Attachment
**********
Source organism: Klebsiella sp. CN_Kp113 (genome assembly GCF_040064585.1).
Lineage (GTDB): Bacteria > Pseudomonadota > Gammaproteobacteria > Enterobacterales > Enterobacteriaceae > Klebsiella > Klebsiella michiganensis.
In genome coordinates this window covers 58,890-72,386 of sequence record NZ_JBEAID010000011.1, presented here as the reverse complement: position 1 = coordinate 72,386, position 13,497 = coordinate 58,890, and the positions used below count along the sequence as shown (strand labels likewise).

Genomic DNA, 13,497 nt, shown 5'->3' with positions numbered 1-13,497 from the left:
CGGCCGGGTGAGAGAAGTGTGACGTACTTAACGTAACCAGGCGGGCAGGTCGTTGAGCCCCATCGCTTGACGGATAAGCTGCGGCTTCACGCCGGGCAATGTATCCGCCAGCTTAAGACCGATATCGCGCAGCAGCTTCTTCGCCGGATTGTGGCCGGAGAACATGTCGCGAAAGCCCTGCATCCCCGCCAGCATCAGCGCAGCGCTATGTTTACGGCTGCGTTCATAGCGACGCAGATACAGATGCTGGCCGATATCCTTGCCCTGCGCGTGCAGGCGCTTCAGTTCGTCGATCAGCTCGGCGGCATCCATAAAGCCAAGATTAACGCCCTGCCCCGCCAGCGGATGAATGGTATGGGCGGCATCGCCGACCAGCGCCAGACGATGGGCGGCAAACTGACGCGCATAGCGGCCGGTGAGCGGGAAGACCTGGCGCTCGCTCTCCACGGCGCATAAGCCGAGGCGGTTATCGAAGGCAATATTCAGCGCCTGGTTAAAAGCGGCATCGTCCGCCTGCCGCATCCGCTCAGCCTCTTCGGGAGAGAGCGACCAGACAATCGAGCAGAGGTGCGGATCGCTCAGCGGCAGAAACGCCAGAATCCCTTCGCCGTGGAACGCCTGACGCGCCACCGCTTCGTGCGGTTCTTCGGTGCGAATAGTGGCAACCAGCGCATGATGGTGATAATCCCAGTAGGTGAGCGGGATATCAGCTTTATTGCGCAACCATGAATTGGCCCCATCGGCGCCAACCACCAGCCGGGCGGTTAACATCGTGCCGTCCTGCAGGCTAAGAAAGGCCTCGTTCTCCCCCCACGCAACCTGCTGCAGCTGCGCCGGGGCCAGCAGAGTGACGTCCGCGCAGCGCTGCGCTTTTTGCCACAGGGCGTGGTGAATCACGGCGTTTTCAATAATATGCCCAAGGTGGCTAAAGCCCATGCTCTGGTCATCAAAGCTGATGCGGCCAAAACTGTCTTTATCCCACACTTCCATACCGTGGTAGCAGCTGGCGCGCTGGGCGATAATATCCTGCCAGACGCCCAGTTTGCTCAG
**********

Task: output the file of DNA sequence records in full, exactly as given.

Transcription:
Source organism: Klebsiella sp. CN_Kp113 (genome assembly GCF_040064585.1).
Lineage (GTDB): Bacteria > Pseudomonadota > Gammaproteobacteria > Enterobacterales > Enterobacteriaceae > Klebsiella > Klebsiella michiganensis.
In genome coordinates this window covers 58,890-72,386 of sequence record NZ_JBEAID010000011.1, presented here as the reverse complement: position 1 = coordinate 72,386, position 13,497 = coordinate 58,890, and the positions used below count along the sequence as shown (strand labels likewise).

Genomic DNA, 13,497 nt, shown 5'->3' with positions numbered 1-13,497 from the left:
CGGCCGGGTGAGAGAAGTGTGACGTACTTAACGTAACCAGGCGGGCAGGTCGTTGAGCCCCATCGCTTGACGGATAAGCTGCGGCTTCACGCCGGGCAATGTATCCGCCAGCTTAAGACCGATATCGCGCAGCAGCTTCTTCGCCGGATTGTGGCCGGAGAACATGTCGCGAAAGCCCTGCATCCCCGCCAGCATCAGCGCAGCGCTATGTTTACGGCTGCGTTCATAGCGACGCAGATACAGATGCTGGCCGATATCCTTGCCCTGCGCGTGCAGGCGCTTCAGTTCGTCGATCAGCTCGGCGGCATCCATAAAGCCAAGATTAACGCCCTGCCCCGCCAGCGGATGAATGGTATGGGCGGCATCGCCGACCAGCGCCAGACGATGGGCGGCAAACTGACGCGCATAGCGGCCGGTGAGCGGGAAGACCTGGCGCTCGCTCTCCACGGCGCATAAGCCGAGGCGGTTATCGAAGGCAATATTCAGCGCCTGGTTAAAAGCGGCATCGTCCGCCTGCCGCATCCGCTCAGCCTCTTCGGGAGAGAGCGACCAGACAATCGAGCAGAGGTGCGGATCGCTCAGCGGCAGAAACGCCAGAATCCCTTCGCCGTGGAACGCCTGACGCGCCACCGCTTCGTGCGGTTCTTCGGTGCGAATAGTGGCAACCAGCGCATGATGGTGATAATCCCAGTAGGTGAGCGGGATATCAGCTTTATTGCGCAACCATGAATTGGCCCCATCGGCGCCAACCACCAGCCGGGCGGTTAACATCGTGCCGTCCTGCAGGCTAAGAAAGGCCTCGTTCTCCCCCCACGCAACCTGCTGCAGCTGCGCCGGGGCCAGCAGAGTGACGTCCGCGCAGCGCTGCGCTTTTTGCCACAGGGCGTGGTGAATCACGGCGTTTTCAATAATATGCCCAAGGTGGCTAAAGCCCATGCTCTGGTCATCAAAGCTGATGCGGCCAAAACTGTCTTTATCCCACACTTCCATACCGTGGTAGCAGCTGGCGCGCTGGGCGATAATATCCTGCCAGACGCCCAGTTTGCTCAG